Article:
Turning away from the window, she looked up above the fireplace in which a fire was burning brightly and wrapping warmth around her. A painted portrait of her family hung there, dating back eight years or so ago. There was her mother and father, dressed in their Sunday best clothes and not their working clothes which Casey always remembered them in.

Mother was smiling, happy to be doing something exciting. Her curling blonde hair was down and she looked years younger. She was also holding a blanket wrapped baby in her arms which if Casey recalled was her sister Rose who had died at a few months old. Father looked the opposite of mother, he looked stern, proud and a lot older then he actually was because of the hard life he led.

Four children stood in front of them; three boys and a girl, all dressed in their Sunday clothes too. Casey avoided looking at her eight year old self and focused on her brothers. She whispered their names under their breath, ‘Will, Luke and Tom.’ They looked excited and trying to stay still, though it was hard. They had pretty much grown up into young men the last day she had seen them.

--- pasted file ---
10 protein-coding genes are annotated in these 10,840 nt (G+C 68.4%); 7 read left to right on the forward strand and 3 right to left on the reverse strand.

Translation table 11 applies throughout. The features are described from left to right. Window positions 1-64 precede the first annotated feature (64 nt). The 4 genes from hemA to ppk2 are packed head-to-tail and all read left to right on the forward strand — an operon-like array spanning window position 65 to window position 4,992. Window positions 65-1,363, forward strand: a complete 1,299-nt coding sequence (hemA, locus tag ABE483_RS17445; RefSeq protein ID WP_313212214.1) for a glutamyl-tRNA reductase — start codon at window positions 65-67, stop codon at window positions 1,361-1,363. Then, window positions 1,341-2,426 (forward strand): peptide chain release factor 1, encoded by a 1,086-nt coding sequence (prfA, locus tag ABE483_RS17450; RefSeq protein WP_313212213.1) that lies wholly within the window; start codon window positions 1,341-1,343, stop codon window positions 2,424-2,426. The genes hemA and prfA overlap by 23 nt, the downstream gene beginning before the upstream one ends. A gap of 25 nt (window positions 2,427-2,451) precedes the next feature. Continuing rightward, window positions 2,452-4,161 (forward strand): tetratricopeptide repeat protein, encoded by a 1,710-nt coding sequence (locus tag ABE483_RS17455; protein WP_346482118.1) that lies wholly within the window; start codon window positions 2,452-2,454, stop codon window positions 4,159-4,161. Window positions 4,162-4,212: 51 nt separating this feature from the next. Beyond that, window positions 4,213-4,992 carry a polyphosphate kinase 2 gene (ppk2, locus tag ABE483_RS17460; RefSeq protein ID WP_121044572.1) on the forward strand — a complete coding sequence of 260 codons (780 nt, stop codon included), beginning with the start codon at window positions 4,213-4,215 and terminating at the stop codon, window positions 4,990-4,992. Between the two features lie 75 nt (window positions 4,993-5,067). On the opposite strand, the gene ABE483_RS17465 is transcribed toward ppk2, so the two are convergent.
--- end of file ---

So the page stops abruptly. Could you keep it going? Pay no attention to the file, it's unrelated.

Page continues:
Casey turned back to the window as she heard a low rumble of thunder. A new storm was starting up and the sky was becoming dark once more. Rain splattered the window then began falling down in sweeping pattern. The lighting flashed and Casey’s fingers tightened on the book so that the corners and edge left an imprint in her palms.

There was a knock at her door. She let the book fall from her hands then closed it and slide it under a cushion of the window box. The door opened before she had time to invite the person in. Her uncle’s large framed filled the doorway, his stomach almost bursting out of his white shirt and green waist coat. He smiled at her but then began frowning as he walked across the room.